Insightful parenting tips for achieving understanding, empathy and healthy human development.
In this warm, wise and often witty book, debut author Hulton offers clearheaded insights and methods she’s learned while counseling exhausted, perplexed parents as a mental health counselor and psychoanalyst. This six-part handbook’s most valuable attributes are its lack of condescension and its nonauthoritarian mission “to teach all parents to trust empathy and in so doing to break out of Parent Fatigue Syndrome.” That syndrome, she writes, is caused by relying on “conventional wisdom”—the “spare the rod, spoil the child” tradition and trendy contemporary advice that stresses achievements and can make parents feel like failures. Concise, explicit information will enable readers to develop individualized practices. The author discusses children’s essential needs, developmental milestones (such as attachment and breaking away) and ideal school experiences (such as the individualistic Reggio Emilia approach). She also includes practical, fun therapy methods (such as sock puppets and sand trays), plus an index. “There really is no one way to parent,” claims Hulton, and she sprinkles generous references throughout to works by child development experts such as Haim Ginott, Robert Karen, T. Berry Brazelton, Penelope Leach and Maggie Scarf. Mindful of recent school shootings, she stresses the importance of raising compassionate global citizens and recognizing the societal danger of “empathy erosion.” Empathy, she says, doesn’t mean excusing or accepting bad behavior: “It is the reflection of another’s emotional experience so that they feel understood—understood well enough to feel that they are part of the world in which they live so that alienation does not become a slowly spreading cancer in their soul.”
A highly recommended work that shows that parenting can be a rewarding lifetime investment that pays great dividends not only to caregivers, but also to society.
Privately published by Strunk of Cornell in 1918 and revised by his student E. B. White in 1959, that "little book" is back again with more White updatings.
Stricter than, say, Bergen Evans or W3 ("disinterested" means impartial — period), Strunk is in the last analysis (whoops — "A bankrupt expression") a unique guide (which means "without like or equal").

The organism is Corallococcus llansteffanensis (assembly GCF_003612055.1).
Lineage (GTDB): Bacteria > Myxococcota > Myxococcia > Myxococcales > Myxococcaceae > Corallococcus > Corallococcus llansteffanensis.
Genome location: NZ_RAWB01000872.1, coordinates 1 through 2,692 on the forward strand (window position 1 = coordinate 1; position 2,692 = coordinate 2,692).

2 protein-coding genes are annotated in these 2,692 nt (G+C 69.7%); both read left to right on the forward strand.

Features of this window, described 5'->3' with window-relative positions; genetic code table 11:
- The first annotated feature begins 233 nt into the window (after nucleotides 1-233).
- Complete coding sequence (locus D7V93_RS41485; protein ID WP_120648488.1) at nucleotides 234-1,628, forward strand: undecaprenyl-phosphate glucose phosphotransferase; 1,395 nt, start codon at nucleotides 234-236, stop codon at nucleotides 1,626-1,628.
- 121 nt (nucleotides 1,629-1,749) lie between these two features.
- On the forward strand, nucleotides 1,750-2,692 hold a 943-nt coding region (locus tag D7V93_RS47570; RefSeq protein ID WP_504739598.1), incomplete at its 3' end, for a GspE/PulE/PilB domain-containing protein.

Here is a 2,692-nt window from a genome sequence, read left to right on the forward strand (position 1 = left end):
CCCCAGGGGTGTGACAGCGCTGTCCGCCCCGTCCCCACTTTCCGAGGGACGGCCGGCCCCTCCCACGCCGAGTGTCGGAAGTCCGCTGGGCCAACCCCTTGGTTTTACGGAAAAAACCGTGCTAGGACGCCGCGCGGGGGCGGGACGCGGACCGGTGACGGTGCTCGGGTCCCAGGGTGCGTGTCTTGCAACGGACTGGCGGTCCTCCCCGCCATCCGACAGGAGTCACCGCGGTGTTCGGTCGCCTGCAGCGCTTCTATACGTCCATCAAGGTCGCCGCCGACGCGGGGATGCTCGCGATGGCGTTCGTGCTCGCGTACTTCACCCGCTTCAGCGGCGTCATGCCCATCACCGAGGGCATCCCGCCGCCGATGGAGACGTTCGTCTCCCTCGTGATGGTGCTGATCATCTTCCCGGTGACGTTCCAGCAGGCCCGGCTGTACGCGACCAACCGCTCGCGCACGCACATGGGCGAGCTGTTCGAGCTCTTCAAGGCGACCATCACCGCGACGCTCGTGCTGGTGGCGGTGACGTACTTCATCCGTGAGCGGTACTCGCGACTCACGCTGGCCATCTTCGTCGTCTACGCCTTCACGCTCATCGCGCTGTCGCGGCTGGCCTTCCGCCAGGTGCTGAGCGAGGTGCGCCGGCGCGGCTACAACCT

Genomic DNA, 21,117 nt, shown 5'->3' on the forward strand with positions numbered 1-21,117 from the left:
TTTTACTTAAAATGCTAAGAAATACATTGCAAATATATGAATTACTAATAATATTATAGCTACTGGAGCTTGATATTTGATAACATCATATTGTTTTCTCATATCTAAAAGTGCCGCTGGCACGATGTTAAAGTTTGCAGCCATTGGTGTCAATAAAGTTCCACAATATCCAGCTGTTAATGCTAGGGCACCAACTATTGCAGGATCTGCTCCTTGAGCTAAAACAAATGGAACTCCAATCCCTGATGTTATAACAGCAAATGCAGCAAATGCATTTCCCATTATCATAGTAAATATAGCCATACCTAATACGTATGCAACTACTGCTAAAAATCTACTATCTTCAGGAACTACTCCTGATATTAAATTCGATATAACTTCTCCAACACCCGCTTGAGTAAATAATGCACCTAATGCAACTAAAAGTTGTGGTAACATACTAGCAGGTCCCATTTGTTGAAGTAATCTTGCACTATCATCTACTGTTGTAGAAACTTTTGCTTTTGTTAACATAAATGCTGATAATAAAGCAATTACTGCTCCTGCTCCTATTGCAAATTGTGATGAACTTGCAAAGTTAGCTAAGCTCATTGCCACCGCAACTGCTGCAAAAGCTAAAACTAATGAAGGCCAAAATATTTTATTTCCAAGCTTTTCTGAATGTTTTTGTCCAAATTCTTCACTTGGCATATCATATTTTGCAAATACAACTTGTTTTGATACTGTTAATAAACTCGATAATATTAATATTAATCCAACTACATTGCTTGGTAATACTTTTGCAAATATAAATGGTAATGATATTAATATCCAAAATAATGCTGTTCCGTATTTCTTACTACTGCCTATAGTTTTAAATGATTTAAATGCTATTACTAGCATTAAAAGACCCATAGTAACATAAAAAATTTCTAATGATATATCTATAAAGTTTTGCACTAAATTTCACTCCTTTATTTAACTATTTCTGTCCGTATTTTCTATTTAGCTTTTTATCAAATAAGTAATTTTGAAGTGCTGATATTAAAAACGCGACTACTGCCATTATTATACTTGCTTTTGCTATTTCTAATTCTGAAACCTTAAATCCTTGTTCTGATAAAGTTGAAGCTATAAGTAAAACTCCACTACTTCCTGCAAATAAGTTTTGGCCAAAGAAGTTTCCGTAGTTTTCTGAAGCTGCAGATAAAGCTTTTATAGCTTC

Noted jazz and pop record producer Thiele offers a chatty autobiography. Aided by record-business colleague Golden, Thiele traces his career from his start as a ``pubescent, novice jazz record producer'' in the 1940s through the '50s, when he headed Coral, Dot, and Roulette Records, and the '60s, when he worked for ABC and ran the famous Impulse! jazz label. At Coral, Thiele championed the work of ``hillbilly'' singer Buddy Holly, although the only sessions he produced with Holly were marred by saccharine strings. The producer specialized in more mainstream popsters like the irrepressibly perky Teresa Brewer (who later became his fourth wife) and the bubble-machine muzak-meister Lawrence Welk. At Dot, Thiele was instrumental in recording Jack Kerouac's famous beat- generation ramblings to jazz accompaniment (recordings that Dot's president found ``pornographic''), while also overseeing a steady stream of pop hits. He then moved to the Mafia-controlled Roulette label, where he observed the ``silk-suited, pinky-ringed'' entourage who frequented the label's offices. Incredibly, however, Thiele remembers the famously hard-nosed Morris Levy, who ran the label and was eventually convicted of extortion, as ``one of the kindest, most warm-hearted, and classiest music men I have ever known.'' At ABC/Impulse!, Thiele oversaw the classic recordings of John Coltrane, although he is the first to admit that Coltrane essentially produced his own sessions. Like many producers of the day, Thiele participated in the ownership of publishing rights to some of the songs he recorded; he makes no apology for this practice, which he calls ``entirely appropriate and without any ethical conflicts.'' A pleasant, if not exactly riveting, memoir that will be of most interest to those with a thirst for cocktail-hour stories of the record biz. (25 halftones, not seen)